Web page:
Recent articles and editorials touched on some of the relationship between school hours and suspension rates and teenagers' biological clocks and the benefits of keeping kids in school ("How early is too early for high school students," March 8; "Suspension as a last resort," March 5). But they omitted any discussion of how high school students should be spending their afternoons.
By the end of eleventh grade, the average public school student in Maryland has acquired most of the credits that they will need to graduate. Current state school policy is that high school seniors only need to meet the minimum credit requirements, regardless of their GPA or readiness for college or a job. This policy results in an expectation that underachieving, troubled and problem students will not attend a full day of classes as seniors.
Once they satisfy the minimum morning classes required, at-risk students may be out of school by 10 a.m. with no bus transportation home, no college courses to attend and no job. Meanwhile, public schools remain fully staffed, heated and maintained while their afternoon classes are only half full. Seniors who could benefit from these classes in a safe, structured environment are permitted to leave the school for whereabouts unknown.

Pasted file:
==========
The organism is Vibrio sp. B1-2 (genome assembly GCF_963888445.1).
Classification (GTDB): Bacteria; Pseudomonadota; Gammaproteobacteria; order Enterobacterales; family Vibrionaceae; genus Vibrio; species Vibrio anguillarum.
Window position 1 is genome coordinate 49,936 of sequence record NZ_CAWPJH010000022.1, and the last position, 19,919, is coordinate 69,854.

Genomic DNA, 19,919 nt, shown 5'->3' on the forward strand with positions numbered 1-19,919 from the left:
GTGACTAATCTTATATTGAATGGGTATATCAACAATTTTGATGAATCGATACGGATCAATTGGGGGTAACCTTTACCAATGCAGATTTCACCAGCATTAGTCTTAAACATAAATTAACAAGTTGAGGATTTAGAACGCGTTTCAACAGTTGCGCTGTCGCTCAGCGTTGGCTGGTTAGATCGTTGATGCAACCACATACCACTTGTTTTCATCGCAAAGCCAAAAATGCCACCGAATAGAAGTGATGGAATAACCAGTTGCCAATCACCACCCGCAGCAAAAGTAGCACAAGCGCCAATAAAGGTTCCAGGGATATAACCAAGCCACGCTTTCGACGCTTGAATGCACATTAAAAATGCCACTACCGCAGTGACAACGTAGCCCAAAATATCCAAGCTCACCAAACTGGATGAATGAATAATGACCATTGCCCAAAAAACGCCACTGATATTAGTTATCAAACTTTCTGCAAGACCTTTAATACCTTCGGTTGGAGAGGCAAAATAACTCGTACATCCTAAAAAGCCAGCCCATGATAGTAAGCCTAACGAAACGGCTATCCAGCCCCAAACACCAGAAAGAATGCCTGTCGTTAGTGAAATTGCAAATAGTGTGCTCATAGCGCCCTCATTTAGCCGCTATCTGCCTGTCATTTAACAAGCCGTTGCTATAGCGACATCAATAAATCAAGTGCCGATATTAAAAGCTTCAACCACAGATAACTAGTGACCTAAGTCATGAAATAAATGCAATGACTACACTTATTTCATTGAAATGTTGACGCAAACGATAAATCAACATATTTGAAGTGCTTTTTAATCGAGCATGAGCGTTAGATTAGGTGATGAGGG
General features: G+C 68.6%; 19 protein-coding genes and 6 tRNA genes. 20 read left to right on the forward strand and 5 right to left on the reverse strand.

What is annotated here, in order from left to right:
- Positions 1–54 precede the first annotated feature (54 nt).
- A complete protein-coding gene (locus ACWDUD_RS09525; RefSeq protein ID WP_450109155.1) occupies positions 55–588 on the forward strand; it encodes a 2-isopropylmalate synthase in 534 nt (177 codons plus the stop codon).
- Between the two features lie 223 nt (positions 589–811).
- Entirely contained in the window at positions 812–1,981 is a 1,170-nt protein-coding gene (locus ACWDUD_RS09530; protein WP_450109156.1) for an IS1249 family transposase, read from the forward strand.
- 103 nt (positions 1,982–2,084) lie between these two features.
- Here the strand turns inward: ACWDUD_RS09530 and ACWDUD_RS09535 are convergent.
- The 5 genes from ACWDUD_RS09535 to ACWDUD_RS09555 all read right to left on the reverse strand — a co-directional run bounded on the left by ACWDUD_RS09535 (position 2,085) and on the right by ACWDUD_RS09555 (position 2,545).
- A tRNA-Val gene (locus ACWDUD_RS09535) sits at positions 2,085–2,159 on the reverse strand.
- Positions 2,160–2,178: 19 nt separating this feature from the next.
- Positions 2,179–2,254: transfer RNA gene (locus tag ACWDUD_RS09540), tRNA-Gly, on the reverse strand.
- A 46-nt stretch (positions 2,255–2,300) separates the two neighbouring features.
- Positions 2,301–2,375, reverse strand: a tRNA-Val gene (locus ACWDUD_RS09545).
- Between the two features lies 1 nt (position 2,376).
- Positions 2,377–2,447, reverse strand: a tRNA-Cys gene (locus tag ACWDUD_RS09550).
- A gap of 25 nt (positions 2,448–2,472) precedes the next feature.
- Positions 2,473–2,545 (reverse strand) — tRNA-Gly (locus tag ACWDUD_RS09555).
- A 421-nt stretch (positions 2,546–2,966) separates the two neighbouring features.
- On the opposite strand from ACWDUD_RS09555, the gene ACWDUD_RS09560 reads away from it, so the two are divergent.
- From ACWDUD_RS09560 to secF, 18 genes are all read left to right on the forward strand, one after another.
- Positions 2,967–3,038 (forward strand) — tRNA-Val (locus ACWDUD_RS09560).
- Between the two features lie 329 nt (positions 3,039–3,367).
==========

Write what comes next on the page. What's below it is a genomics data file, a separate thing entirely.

Despite parental objections and efforts to keep students in school full-time, state law favors the juveniles and undermines the parents. Nor does there appear to be any effort by the schools to screen or monitor the students that are leaving early.
We are thus ignoring a vital opportunity to better serve students. The option to leave school early should be a privilege available only to those students that have already exceeded the minimum requirements, which should include something more than just the number of credits they have earned.